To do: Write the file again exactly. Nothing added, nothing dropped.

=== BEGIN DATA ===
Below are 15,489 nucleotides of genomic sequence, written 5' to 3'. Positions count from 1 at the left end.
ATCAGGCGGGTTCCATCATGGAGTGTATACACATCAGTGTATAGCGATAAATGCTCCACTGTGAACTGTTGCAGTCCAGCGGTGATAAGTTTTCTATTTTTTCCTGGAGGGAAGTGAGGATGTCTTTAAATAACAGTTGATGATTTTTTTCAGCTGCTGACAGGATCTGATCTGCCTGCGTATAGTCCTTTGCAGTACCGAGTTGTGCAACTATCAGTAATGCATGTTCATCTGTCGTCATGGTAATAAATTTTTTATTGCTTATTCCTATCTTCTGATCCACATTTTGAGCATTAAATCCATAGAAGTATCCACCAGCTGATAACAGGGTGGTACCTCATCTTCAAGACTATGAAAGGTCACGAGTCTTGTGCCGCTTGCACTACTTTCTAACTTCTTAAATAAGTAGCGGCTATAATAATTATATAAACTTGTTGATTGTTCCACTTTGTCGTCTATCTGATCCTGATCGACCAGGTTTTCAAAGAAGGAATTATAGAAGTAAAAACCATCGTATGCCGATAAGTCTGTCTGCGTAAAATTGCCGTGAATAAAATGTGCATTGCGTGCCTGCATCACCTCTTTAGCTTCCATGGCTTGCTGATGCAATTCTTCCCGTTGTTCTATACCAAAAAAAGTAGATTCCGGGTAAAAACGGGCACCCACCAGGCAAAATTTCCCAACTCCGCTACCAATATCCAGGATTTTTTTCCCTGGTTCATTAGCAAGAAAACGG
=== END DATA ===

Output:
Below are 15,489 nucleotides of genomic sequence, written 5' to 3'. Positions count from 1 at the left end.
ATCAGGCGGGTTCCATCATGGAGTGTATACACATCAGTGTATAGCGATAAATGCTCCACTGTGAACTGTTGCAGTCCAGCGGTGATAAGTTTTCTATTTTTTCCTGGAGGGAAGTGAGGATGTCTTTAAATAACAGTTGATGATTTTTTTCAGCTGCTGACAGGATCTGATCTGCCTGCGTATAGTCCTTTGCAGTACCGAGTTGTGCAACTATCAGTAATGCATGTTCATCTGTCGTCATGGTAATAAATTTTTTATTGCTTATTCCTATCTTCTGATCCACATTTTGAGCATTAAATCCATAGAAGTATCCACCAGCTGATAACAGGGTGGTACCTCATCTTCAAGACTATGAAAGGTCACGAGTCTTGTGCCGCTTGCACTACTTTCTAACTTCTTAAATAAGTAGCGGCTATAATAATTATATAAACTTGTTGATTGTTCCACTTTGTCGTCTATCTGATCCTGATCGACCAGGTTTTCAAAGAAGGAATTATAGAAGTAAAAACCATCGTATGCCGATAAGTCTGTCTGCGTAAAATTGCCGTGAATAAAATGTGCATTGCGTGCCTGCATCACCTCTTTAGCTTCCATGGCTTGCTGATGCAATTCTTCCCGTTGTTCTATACCAAAAAAAGTAGATTCCGGGTAAAAACGGGCACCCACCAGGCAAAATTTCCCAACTCCGCTACCAATATCCAGGATTTTTTTCCCTGGTTCATTAGCAAGAAAACGG